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I have an issue with detection code and I am leaning towards a bug.

Detection Code Outputs

Here is my script:

exit 0

or

[System.Environment]::Exit(0)

This gives me an exit code of "0" with an empty stdout and stderr. SCCM should see that application as "Not Installed". It sees it as "Installed" Of course, my real script is longer, but I am using this to test and I am not getting the correct response.

Is my thinking backwards? I have found multiple links, articles, and blogs that talk about using powershell as a detection method, but it isn't working for me.

Any hints or ideas? Thanks,

  • Is this the only line of your script, or is there anything before (maybe something that printed something to STDOUT)? – bjoster Jan 25 '19 at 16:18
  • Yes, just for testing. I have also tried these: $x = 20 if ($x -eq 20) { {0} } else { {1} } $x = 20 if ($x -eq 20) { {1} } else { {0} } $x = 20 if ($x -eq 20) {Write-Host "installed"} else {} $x = 20 if ($x -eq 20) {} else {Write-Host "Not Installed} Using this article and others as well: david-obrien.net/2013/12/… – Cusp Jan 25 '19 at 19:34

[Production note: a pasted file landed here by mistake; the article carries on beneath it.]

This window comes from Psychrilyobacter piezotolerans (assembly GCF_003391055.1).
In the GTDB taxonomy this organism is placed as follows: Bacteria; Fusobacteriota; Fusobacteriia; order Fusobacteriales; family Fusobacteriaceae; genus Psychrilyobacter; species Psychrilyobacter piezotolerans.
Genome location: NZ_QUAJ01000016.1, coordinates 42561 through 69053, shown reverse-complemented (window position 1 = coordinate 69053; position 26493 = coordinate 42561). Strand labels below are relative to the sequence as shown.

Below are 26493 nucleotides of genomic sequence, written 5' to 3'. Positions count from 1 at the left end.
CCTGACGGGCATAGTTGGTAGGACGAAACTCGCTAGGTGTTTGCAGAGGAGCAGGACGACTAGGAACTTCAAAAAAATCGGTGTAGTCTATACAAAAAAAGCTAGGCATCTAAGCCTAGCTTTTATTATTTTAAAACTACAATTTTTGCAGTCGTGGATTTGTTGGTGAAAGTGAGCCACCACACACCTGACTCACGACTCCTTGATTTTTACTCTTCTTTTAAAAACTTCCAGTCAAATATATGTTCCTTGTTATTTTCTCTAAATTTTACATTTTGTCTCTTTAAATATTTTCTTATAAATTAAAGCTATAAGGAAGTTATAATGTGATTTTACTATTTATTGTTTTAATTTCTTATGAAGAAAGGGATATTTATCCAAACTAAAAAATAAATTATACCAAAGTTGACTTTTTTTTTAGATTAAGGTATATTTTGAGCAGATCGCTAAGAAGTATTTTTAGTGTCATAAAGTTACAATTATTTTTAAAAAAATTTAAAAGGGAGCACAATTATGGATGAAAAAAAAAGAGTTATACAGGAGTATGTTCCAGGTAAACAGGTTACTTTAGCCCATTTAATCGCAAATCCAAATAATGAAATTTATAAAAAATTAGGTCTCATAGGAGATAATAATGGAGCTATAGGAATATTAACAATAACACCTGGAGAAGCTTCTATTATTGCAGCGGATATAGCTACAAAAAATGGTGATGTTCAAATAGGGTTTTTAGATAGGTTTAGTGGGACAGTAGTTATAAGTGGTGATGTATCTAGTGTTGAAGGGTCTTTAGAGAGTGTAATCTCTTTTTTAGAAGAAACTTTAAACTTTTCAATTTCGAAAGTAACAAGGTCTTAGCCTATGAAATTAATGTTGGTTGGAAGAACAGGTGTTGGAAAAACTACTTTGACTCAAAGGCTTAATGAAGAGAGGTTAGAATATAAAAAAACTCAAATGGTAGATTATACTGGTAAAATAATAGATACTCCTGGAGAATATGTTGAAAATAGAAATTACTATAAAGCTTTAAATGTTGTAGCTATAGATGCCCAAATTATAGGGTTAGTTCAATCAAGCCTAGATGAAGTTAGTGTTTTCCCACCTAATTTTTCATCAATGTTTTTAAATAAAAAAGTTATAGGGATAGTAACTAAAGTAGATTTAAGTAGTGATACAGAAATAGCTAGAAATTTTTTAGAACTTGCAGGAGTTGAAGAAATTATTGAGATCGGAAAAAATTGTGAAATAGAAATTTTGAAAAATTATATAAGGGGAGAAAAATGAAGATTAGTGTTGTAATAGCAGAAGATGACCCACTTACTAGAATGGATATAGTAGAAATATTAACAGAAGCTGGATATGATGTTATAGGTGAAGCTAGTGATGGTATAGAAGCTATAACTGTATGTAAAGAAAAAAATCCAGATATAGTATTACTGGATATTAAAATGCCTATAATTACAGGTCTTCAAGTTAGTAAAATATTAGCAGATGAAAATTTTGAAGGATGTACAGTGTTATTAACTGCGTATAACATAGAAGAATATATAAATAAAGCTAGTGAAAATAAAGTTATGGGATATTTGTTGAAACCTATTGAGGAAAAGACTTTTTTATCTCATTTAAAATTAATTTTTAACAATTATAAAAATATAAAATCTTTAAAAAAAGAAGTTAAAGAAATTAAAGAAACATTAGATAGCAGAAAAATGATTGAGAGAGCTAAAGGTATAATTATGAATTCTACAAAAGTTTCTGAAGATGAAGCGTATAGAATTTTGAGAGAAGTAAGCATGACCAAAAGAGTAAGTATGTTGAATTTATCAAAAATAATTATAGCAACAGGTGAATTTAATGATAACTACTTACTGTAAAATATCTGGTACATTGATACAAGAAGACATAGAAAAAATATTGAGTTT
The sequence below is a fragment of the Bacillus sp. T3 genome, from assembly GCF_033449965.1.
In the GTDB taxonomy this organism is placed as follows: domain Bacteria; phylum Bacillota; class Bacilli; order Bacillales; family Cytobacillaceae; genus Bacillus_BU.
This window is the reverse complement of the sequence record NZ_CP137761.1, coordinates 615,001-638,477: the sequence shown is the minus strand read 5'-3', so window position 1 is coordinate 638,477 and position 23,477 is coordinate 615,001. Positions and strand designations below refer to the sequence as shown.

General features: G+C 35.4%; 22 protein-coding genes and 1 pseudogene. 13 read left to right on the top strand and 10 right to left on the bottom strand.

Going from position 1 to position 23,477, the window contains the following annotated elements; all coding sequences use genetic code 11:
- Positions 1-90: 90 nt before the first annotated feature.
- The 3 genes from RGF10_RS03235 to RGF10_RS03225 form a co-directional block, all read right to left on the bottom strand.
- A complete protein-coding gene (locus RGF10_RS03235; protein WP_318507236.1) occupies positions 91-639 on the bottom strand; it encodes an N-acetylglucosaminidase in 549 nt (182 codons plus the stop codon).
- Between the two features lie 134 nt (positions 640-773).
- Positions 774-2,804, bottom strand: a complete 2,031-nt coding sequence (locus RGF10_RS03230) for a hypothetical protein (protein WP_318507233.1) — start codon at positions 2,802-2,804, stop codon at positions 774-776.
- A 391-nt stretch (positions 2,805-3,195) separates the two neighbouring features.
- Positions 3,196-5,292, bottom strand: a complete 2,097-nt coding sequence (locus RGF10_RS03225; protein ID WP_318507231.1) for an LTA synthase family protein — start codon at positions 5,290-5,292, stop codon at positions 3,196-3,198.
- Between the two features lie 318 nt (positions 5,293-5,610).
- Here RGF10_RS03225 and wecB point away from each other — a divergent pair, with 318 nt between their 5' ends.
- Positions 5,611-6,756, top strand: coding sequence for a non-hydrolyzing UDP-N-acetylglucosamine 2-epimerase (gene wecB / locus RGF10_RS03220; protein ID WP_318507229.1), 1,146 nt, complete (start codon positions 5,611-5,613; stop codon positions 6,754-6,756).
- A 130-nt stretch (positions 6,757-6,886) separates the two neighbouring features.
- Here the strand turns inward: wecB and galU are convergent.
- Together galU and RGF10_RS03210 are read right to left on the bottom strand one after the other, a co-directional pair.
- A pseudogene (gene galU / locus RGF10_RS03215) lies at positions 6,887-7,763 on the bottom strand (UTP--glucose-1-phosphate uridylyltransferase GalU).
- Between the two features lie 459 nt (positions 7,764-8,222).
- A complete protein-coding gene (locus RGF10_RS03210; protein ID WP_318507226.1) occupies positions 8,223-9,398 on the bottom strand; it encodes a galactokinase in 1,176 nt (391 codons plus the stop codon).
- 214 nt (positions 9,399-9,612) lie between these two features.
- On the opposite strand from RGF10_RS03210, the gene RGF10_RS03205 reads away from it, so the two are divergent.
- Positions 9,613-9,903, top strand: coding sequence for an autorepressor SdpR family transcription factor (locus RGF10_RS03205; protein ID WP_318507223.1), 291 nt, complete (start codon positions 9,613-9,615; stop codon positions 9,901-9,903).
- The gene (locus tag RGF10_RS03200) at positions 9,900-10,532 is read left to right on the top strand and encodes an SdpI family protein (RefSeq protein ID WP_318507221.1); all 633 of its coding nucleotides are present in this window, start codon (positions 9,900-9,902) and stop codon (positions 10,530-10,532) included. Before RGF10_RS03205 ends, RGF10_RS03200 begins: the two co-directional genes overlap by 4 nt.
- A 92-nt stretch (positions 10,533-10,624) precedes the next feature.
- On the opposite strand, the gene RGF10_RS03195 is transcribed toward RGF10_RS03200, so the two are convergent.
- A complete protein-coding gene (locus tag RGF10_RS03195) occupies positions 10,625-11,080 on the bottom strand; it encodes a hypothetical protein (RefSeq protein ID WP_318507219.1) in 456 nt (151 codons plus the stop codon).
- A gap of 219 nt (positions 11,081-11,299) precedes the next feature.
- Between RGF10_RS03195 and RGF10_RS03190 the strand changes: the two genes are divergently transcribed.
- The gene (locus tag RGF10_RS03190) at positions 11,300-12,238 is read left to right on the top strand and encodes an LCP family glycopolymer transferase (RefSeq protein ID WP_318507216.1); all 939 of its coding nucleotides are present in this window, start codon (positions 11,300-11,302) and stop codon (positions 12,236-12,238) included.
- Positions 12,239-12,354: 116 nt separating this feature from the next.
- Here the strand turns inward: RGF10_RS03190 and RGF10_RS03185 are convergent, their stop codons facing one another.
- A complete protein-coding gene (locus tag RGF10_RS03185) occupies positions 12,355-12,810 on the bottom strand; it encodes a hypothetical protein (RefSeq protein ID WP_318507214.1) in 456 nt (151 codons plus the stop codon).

• 1
    Is your execution policy set correctly? – user2407464 Jan 26 '19 at 14:17
  • What version of SCCM are you running? If Current Branch, what build (1802, 1806, 1810... etc). On the machines that are detecting improperly, is there a PowerShell profile that's writing to the host. There is a known behavior with SCCM versions prior to 1810 where detection methods are run without using the -noprofile argument so if the machine (or user) has a powershell profile that writes something to the host its picked up as a detection. If this doesn't fit your scenario, maybe post part of your AppDiscovery.log file which could clue us in to whats going on. – Paul G Jan 28 '19 at 2:22
1

Script exit codes are not supported by SCCM.

SCCM chart

If you'll notice in the chart, anytime the exit code is a non-zero value, the App detection state is "Unknown".

You need to focus on the two outputs of STDOUT and STDERR. You write to STDOUT anytime you write to the console, so a simple Write-Host "Installed" works. You write to STDERR with either Write-Error "Failed" if you want the script to continue after the error, or if you want it to quite you can use a simple THROW.

Took me forever to find this too. Enjoy!

(Credit to https://david-obrien.net/2013/12/configmgr-powershell-application-detection-methods/ for the info)

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